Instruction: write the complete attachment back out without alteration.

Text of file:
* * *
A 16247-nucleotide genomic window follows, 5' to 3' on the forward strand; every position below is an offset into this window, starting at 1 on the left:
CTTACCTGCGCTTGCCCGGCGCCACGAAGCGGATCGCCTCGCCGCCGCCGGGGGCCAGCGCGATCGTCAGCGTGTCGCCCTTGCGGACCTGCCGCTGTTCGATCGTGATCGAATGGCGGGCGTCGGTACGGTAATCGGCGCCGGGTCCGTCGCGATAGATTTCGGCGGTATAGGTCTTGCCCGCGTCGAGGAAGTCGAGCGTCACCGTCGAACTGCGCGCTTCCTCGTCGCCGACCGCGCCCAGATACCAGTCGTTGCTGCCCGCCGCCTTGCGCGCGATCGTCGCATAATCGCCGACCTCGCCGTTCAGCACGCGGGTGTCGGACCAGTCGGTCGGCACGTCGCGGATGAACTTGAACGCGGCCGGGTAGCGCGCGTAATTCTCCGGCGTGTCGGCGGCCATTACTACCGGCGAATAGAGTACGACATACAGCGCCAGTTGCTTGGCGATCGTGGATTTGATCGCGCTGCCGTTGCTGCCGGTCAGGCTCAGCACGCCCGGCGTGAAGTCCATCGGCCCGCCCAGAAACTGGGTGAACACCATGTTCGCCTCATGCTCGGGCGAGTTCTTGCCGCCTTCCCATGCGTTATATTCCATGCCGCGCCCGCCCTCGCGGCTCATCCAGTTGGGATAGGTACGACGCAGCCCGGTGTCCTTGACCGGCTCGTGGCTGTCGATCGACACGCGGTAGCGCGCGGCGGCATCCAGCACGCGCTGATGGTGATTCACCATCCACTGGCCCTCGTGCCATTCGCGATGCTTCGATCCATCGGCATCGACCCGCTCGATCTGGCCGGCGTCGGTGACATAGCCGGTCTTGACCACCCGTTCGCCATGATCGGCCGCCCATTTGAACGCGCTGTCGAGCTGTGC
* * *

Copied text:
A 16247-nucleotide genomic window follows, 5' to 3' on the forward strand; every position below is an offset into this window, starting at 1 on the left:
CTTACCTGCGCTTGCCCGGCGCCACGAAGCGGATCGCCTCGCCGCCGCCGGGGGCCAGCGCGATCGTCAGCGTGTCGCCCTTGCGGACCTGCCGCTGTTCGATCGTGATCGAATGGCGGGCGTCGGTACGGTAATCGGCGCCGGGTCCGTCGCGATAGATTTCGGCGGTATAGGTCTTGCCCGCGTCGAGGAAGTCGAGCGTCACCGTCGAACTGCGCGCTTCCTCGTCGCCGACCGCGCCCAGATACCAGTCGTTGCTGCCCGCCGCCTTGCGCGCGATCGTCGCATAATCGCCGACCTCGCCGTTCAGCACGCGGGTGTCGGACCAGTCGGTCGGCACGTCGCGGATGAACTTGAACGCGGCCGGGTAGCGCGCGTAATTCTCCGGCGTGTCGGCGGCCATTACTACCGGCGAATAGAGTACGACATACAGCGCCAGTTGCTTGGCGATCGTGGATTTGATCGCGCTGCCGTTGCTGCCGGTCAGGCTCAGCACGCCCGGCGTGAAGTCCATCGGCCCGCCCAGAAACTGGGTGAACACCATGTTCGCCTCATGCTCGGGCGAGTTCTTGCCGCCTTCCCATGCGTTATATTCCATGCCGCGCCCGCCCTCGCGGCTCATCCAGTTGGGATAGGTACGACGCAGCCCGGTGTCCTTGACCGGCTCGTGGCTGTCGATCGACACGCGGTAGCGCGCGGCGGCATCCAGCACGCGCTGATGGTGATTCACCATCCACTGGCCCTCGTGCCATTCGCGATGCTTCGATCCATCGGCATCGACCCGCTCGATCTGGCCGGCGTCGGTGACATAGCCGGTCTTGACCACCCGTTCGCCATGATCGGCCGCCCATTTGAACGCGCTGTCGAGCTGTGC